FD&D insurance will “come into sharper focus” post 1/1/20: Skuld

With the global sulphur limit under MARPOL Annex VI being reduced from 3.5% to 0.5% on January 1st 2020, Skuld vice-president, head of claims Skuld Singapore Mats Segolson has said that there were concerns that there would not be enough compliant bunkers available in some areas when the regulation goes live. Others were concerned about how Port State Control (PSC) and other authorities would verify the sulphur content in bunkers and how the limit would be enforced.

Segolson said that FD&D insurance would come into sharper focus as potential disputes on issues such as cleaning of tanks and removal of non-compliant bunkers were anticipated within this area.

Other issues would revolve around the value of bunkers when a ship was redelivered around January 2020.

There could also be engine damage from new bunker blends, with some issues boiling down to whether or not the bunkers were the cause of the damage. An obligation to provide bunkers that do not exceed the 0.5 % sulphur cap would not necessarily extend to the fitness of the main engine. The description clauses in the charter parties might also need re-working. In this respect, maintenance provisions in the charter and whether the ship was fit for service would be focal areas, said Segolson.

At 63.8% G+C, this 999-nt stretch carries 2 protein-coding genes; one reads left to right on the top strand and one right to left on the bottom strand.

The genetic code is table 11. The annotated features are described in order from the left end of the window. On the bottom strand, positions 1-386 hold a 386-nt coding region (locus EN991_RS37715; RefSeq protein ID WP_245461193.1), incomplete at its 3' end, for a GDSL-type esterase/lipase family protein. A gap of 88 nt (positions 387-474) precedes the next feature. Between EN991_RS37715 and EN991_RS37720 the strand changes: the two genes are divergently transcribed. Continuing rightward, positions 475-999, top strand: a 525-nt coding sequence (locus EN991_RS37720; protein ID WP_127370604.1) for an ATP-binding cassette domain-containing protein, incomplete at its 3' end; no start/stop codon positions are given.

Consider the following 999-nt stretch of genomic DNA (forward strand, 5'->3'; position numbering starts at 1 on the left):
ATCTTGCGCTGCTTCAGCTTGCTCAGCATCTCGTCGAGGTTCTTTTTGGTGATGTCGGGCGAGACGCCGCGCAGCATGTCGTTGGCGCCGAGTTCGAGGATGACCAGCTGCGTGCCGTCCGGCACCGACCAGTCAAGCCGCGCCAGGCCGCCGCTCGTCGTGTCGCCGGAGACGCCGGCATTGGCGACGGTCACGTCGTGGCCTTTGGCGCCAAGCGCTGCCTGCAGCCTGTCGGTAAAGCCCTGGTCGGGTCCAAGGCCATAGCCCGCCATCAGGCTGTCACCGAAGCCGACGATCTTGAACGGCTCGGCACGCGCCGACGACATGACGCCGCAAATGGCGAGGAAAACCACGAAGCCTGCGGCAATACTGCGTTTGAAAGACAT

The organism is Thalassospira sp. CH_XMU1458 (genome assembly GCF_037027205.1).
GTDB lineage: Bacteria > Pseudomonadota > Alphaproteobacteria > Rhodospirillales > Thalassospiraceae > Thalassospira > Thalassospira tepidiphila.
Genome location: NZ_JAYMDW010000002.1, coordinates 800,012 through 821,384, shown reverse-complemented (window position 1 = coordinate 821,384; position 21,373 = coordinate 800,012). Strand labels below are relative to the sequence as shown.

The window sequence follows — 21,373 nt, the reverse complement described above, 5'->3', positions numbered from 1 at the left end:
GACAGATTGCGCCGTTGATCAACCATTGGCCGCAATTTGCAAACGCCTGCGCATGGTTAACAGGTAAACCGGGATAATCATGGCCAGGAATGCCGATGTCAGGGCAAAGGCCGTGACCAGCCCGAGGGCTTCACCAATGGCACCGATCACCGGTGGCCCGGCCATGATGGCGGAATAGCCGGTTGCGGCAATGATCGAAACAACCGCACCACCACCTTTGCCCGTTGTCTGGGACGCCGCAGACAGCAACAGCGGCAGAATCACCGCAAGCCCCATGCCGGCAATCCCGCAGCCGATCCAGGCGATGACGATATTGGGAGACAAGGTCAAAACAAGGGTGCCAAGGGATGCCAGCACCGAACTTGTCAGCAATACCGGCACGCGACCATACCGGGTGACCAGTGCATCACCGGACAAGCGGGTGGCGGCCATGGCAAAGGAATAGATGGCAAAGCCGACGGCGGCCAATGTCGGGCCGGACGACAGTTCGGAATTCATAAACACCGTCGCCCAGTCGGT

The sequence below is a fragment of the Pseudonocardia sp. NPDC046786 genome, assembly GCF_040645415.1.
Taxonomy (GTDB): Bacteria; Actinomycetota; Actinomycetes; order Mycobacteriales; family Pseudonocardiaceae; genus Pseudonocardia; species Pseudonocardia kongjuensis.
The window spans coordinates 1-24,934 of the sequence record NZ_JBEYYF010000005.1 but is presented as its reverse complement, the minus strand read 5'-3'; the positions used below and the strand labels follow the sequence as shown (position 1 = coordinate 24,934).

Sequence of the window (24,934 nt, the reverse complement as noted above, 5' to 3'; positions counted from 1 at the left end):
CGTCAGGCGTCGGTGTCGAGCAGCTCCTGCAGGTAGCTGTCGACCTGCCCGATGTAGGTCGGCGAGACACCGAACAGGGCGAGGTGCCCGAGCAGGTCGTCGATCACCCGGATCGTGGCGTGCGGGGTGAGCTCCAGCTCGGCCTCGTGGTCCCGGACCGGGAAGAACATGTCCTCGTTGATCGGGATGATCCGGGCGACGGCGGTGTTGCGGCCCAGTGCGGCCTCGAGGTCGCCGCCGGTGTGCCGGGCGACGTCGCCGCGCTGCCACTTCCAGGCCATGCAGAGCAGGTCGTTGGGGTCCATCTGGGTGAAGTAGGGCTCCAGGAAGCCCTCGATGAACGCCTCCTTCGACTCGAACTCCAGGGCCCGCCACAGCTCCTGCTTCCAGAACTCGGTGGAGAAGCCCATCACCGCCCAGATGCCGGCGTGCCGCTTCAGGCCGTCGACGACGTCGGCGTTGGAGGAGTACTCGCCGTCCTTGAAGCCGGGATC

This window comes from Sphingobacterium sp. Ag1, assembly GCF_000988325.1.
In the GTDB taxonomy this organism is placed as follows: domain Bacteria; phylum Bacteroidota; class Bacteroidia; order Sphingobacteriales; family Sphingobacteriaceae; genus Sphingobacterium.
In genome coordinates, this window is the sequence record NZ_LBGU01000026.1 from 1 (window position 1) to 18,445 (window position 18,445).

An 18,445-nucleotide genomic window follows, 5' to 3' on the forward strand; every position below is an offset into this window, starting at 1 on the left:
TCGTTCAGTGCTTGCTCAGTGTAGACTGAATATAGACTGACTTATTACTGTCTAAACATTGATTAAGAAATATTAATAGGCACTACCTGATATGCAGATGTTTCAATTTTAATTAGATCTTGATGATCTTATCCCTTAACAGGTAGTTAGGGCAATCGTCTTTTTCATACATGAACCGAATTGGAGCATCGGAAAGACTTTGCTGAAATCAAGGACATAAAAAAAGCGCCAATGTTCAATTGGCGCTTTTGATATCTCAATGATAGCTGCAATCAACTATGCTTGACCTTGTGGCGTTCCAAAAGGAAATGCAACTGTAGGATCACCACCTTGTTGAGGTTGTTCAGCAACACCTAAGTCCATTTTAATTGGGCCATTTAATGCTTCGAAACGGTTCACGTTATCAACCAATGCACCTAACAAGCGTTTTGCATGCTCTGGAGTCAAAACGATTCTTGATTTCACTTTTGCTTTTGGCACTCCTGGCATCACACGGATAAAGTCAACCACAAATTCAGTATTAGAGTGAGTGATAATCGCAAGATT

More off-hire and performance related disputes were also anticipated. Other contested areas might be liability for diversion or delays.

Bills of lading should contain or incorporate charter party terms that allow for certain delays and deviations.

Time charterers should also try to obtain back to back charter parties. A time charterer or an owner on a voyage basis would also have to consider recovery prospects against bunker suppliers.

Many potential disputes could be regulated in the charter party, said Segolson, noting that BIMCO and Intertanko were working on several clauses in four phases.

The first is a “compliance clause”, outlining the time charterers’ obligations and liabilities in providing compliant fuel, with owners remaining responsible for fuel management. Further clauses are to follow, relating to the transitional period, on scrubbers, and finally a review of the existing time charter bunker clause.

For existing long-time charter parties, Segolson said that it might be necessary to renegotiate some areas.